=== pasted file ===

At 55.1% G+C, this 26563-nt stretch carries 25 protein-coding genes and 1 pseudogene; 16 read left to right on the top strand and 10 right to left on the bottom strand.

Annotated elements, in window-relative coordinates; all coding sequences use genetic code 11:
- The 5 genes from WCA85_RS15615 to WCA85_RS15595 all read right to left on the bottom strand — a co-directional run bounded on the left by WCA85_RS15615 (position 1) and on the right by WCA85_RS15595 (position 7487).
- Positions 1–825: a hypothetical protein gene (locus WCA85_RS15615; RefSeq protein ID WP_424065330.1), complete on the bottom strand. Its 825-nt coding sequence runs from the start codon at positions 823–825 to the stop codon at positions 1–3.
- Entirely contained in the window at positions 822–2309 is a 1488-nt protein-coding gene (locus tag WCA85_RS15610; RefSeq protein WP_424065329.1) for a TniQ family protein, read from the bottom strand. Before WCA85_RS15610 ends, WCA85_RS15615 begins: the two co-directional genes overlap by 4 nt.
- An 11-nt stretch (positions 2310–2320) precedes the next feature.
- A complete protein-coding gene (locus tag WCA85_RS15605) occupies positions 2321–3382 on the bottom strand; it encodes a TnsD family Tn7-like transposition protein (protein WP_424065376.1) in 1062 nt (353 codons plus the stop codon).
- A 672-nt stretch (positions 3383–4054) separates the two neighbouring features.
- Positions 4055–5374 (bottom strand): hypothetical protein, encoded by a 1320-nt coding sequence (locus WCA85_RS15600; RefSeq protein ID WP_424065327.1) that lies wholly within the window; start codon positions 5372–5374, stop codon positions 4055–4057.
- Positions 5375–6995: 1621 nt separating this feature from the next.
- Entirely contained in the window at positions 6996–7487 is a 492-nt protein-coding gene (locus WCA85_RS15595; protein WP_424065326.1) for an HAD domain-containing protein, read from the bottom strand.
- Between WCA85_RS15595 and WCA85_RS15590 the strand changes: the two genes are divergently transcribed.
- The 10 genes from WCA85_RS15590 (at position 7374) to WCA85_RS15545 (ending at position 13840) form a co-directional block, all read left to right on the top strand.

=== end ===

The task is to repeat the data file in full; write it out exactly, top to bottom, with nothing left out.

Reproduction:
At 55.1% G+C, this 26563-nt stretch carries 25 protein-coding genes and 1 pseudogene; 16 read left to right on the top strand and 10 right to left on the bottom strand.

Annotated elements, in window-relative coordinates; all coding sequences use genetic code 11:
- The 5 genes from WCA85_RS15615 to WCA85_RS15595 all read right to left on the bottom strand — a co-directional run bounded on the left by WCA85_RS15615 (position 1) and on the right by WCA85_RS15595 (position 7487).
- Positions 1–825: a hypothetical protein gene (locus WCA85_RS15615; RefSeq protein ID WP_424065330.1), complete on the bottom strand. Its 825-nt coding sequence runs from the start codon at positions 823–825 to the stop codon at positions 1–3.
- Entirely contained in the window at positions 822–2309 is a 1488-nt protein-coding gene (locus tag WCA85_RS15610; RefSeq protein WP_424065329.1) for a TniQ family protein, read from the bottom strand. Before WCA85_RS15610 ends, WCA85_RS15615 begins: the two co-directional genes overlap by 4 nt.
- An 11-nt stretch (positions 2310–2320) precedes the next feature.
- A complete protein-coding gene (locus tag WCA85_RS15605) occupies positions 2321–3382 on the bottom strand; it encodes a TnsD family Tn7-like transposition protein (protein WP_424065376.1) in 1062 nt (353 codons plus the stop codon).
- A 672-nt stretch (positions 3383–4054) separates the two neighbouring features.
- Positions 4055–5374 (bottom strand): hypothetical protein, encoded by a 1320-nt coding sequence (locus WCA85_RS15600; RefSeq protein ID WP_424065327.1) that lies wholly within the window; start codon positions 5372–5374, stop codon positions 4055–4057.
- Positions 5375–6995: 1621 nt separating this feature from the next.
- Entirely contained in the window at positions 6996–7487 is a 492-nt protein-coding gene (locus WCA85_RS15595; protein WP_424065326.1) for an HAD domain-containing protein, read from the bottom strand.
- Between WCA85_RS15595 and WCA85_RS15590 the strand changes: the two genes are divergently transcribed.
- The 10 genes from WCA85_RS15590 (at position 7374) to WCA85_RS15545 (ending at position 13840) form a co-directional block, all read left to right on the top strand.